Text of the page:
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Saturday 1 April 2017

Linda Regan

Carol Westron talks to Linda Regan

Linda Regan is an actor who comes from an acting family. Her father was a performer, her sister is the actor Carol Drinkwater, and her husband the actor Brian Murphy.
Linda has performed – and is still performing – many roles on stage and television, but is probably best remembered for her part as Yellowcoat
April in Hi-di-hi.
Linda is also a crime novelist who has written several gritty novels set in
South London gang territory.
Her latest book is

Carol: You come from a theatrical family and your first career is as an actor. When you were a child did you think of any other careers or did you know you always wanted to be an actor?
Linda: Yes, I come from a theatrical family, and my first career is as an actor. This was a natural progression of life in my house really. Everyone was in show business except my Mum who was a nurse. I always wanted to write, but secretly. I always thought I would be laughed at. I was a problem child and I suffered from dyslexia, so my teachers all thought I was stupid. I wrote in secret, and sent things in when I left school but I met with scores of rejections for my short stories, and poetry, etc. I wrote my first novel in my twenties, but it was appalling, so bad in fact that I buried it.

Carol: You published your first book Dead Like Her in 2007. How long had you been considering adding being an author to your busy acting life and what caused you to take the plunge into writing fiction?
Linda: My first book was called Behind You,  that was published in 2005(I think), and set backstage in a panto, where a serial killer is at large. Everyone said write about what you know, so I did. I actually threw that one away too, but my husband retrieved it, and sent it into a competition with a new publisher, and I won a contract. I went on to write others after that.

Carol: Even when an author has decided to write a crime novel, there are many sub-genres to choose from. Your books are police procedurals but with tough, often gang-related themes. What appealed to you about this sort of detective story?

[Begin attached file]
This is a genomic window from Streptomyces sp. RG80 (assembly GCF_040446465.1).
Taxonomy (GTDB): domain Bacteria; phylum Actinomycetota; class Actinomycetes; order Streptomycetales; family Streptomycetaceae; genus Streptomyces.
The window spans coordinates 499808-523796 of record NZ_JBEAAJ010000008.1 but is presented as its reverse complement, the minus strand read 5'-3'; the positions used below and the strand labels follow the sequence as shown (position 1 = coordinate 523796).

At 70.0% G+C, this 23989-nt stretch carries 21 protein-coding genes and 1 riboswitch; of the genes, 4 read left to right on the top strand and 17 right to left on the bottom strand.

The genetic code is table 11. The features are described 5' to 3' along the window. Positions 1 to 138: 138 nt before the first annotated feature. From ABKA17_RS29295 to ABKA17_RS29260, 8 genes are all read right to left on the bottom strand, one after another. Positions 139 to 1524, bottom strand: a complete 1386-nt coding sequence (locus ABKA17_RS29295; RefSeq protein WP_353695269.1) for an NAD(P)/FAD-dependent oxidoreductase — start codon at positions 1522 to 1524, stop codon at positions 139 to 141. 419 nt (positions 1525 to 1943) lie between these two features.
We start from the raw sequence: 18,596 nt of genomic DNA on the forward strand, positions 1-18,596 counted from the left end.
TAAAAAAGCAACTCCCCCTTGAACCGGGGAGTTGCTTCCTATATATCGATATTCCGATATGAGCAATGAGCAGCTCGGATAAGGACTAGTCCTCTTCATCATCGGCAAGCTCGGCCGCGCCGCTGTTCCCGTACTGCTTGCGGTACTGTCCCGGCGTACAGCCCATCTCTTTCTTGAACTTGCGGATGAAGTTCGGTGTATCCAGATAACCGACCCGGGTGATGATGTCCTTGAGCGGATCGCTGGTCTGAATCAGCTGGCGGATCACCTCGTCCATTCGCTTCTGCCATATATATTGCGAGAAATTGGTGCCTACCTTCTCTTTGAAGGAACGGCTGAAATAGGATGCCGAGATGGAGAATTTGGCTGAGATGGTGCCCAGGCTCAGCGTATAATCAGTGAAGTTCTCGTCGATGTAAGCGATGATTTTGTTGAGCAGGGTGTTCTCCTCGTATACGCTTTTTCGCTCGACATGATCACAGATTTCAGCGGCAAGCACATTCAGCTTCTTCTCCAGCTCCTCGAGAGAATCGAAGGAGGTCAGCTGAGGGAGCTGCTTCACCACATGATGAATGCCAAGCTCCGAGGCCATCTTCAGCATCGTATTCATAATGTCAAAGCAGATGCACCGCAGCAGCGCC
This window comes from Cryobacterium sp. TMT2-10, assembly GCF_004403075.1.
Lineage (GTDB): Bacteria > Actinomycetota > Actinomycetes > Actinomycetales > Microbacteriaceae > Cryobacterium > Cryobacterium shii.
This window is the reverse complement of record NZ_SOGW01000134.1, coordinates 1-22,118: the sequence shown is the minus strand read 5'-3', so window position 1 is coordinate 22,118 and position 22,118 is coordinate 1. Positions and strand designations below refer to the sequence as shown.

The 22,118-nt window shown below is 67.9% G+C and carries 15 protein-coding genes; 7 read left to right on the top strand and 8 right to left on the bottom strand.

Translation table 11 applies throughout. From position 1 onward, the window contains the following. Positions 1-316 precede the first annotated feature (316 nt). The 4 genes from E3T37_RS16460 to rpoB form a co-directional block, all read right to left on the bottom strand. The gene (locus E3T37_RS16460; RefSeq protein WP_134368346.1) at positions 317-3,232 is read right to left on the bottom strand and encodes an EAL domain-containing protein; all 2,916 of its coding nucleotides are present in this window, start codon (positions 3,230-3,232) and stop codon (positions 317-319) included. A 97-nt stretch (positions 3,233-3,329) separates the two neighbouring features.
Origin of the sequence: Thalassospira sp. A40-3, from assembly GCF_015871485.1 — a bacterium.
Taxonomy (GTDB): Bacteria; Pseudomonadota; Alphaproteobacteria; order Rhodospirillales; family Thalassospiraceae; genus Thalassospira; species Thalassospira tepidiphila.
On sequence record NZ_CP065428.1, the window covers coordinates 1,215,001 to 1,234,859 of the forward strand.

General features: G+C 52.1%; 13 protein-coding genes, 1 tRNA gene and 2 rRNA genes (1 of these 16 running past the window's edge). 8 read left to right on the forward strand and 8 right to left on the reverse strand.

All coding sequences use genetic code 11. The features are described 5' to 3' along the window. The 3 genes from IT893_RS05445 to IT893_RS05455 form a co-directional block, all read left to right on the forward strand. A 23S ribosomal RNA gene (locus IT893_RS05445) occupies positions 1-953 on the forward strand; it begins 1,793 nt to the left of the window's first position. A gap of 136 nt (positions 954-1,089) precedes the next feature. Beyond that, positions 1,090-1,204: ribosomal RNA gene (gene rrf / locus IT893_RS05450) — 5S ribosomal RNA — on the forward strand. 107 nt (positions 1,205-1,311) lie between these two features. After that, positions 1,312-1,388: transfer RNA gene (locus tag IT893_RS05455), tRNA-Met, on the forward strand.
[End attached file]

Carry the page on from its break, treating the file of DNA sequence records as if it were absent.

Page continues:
Linda: I even surprise myself with the kind of book I write, as a child brought up in comedy, the daughter of a comic, and surrounded by them all the time I was growing up, who would have thought I'd get published in dark crime. However, the crime police procedural books that I write came about, firstly, after the fear I felt when I experienced being kidnapped in my car. It was a completely terrifying experience. As an actress we use our emotions as our tools. That experience went very deep with me and I needed an outlet for it. Also, I do my homework, therefore I shadow police, and the kind of people I have met through research, ie gang leaders, hookers, drug-users etc has opened my eyes to so much. The girl gang that leads my latest books Guts for Garters and SisterHoods, are tough young women, and will stop at nothing to protect each other, but they are victims, young girls who took to prostitution as a way of survival. Drugs then, are an easy next step. I met many of these girls and the sadness I felt affected me and I wanted to write about them. But as I saw them,as victims, not criminals.

Carol: Leading on from question three, how do you research in order to produce such gritty, ‘tell-it-as-it -is’ detective novels?
Linda: I think this question  has been answered in the above. Again I say, I shadow police, I go to the areas where my crime happens and I talk to the kind of characters I write about. I love talking to the police too. I think if you write crime, and police procedure, you have to keep it real and right. There are laws and ways in police life that you must know. You have to know about forensics and law. If you get it wrong, your readers will lose faith in you.

Carol: What special skills do you think your training and experience as an actor have brought to your writing?